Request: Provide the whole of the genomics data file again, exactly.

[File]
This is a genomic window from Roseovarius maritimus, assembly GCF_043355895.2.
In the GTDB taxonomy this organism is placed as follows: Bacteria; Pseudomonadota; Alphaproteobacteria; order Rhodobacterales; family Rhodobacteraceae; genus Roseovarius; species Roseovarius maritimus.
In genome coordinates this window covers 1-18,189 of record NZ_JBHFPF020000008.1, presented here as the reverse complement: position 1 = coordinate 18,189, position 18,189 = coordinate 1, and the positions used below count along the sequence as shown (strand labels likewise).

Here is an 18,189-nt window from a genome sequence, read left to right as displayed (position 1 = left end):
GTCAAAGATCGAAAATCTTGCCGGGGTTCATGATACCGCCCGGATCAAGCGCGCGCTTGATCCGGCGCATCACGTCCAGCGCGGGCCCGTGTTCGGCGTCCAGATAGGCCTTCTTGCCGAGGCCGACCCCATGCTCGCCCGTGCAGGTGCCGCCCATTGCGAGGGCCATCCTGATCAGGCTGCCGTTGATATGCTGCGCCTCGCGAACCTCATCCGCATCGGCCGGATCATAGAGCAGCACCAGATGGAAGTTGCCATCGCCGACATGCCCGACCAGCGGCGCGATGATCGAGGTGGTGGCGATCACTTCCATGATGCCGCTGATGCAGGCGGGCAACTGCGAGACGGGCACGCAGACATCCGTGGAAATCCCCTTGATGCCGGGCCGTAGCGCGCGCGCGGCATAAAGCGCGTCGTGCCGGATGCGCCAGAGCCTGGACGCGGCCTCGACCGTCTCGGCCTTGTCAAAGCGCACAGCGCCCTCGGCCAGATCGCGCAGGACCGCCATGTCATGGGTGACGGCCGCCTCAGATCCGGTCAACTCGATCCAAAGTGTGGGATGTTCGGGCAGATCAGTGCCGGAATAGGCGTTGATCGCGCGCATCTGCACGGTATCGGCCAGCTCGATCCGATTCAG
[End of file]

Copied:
This is a genomic window from Roseovarius maritimus, assembly GCF_043355895.2.
In the GTDB taxonomy this organism is placed as follows: Bacteria; Pseudomonadota; Alphaproteobacteria; order Rhodobacterales; family Rhodobacteraceae; genus Roseovarius; species Roseovarius maritimus.
In genome coordinates this window covers 1-18,189 of record NZ_JBHFPF020000008.1, presented here as the reverse complement: position 1 = coordinate 18,189, position 18,189 = coordinate 1, and the positions used below count along the sequence as shown (strand labels likewise).

Here is an 18,189-nt window from a genome sequence, read left to right as displayed (position 1 = left end):
GTCAAAGATCGAAAATCTTGCCGGGGTTCATGATACCGCCCGGATCAAGCGCGCGCTTGATCCGGCGCATCACGTCCAGCGCGGGCCCGTGTTCGGCGTCCAGATAGGCCTTCTTGCCGAGGCCGACCCCATGCTCGCCCGTGCAGGTGCCGCCCATTGCGAGGGCCATCCTGATCAGGCTGCCGTTGATATGCTGCGCCTCGCGAACCTCATCCGCATCGGCCGGATCATAGAGCAGCACCAGATGGAAGTTGCCATCGCCGACATGCCCGACCAGCGGCGCGATGATCGAGGTGGTGGCGATCACTTCCATGATGCCGCTGATGCAGGCGGGCAACTGCGAGACGGGCACGCAGACATCCGTGGAAATCCCCTTGATGCCGGGCCGTAGCGCGCGCGCGGCATAAAGCGCGTCGTGCCGGATGCGCCAGAGCCTGGACGCGGCCTCGACCGTCTCGGCCTTGTCAAAGCGCACAGCGCCCTCGGCCAGATCGCGCAGGACCGCCATGTCATGGGTGACGGCCGCCTCAGATCCGGTCAACTCGATCCAAAGTGTGGGATGTTCGGGCAGATCAGTGCCGGAATAGGCGTTGATCGCGCGCATCTGCACGGTATCGGCCAGCTCGATCCGATTCAG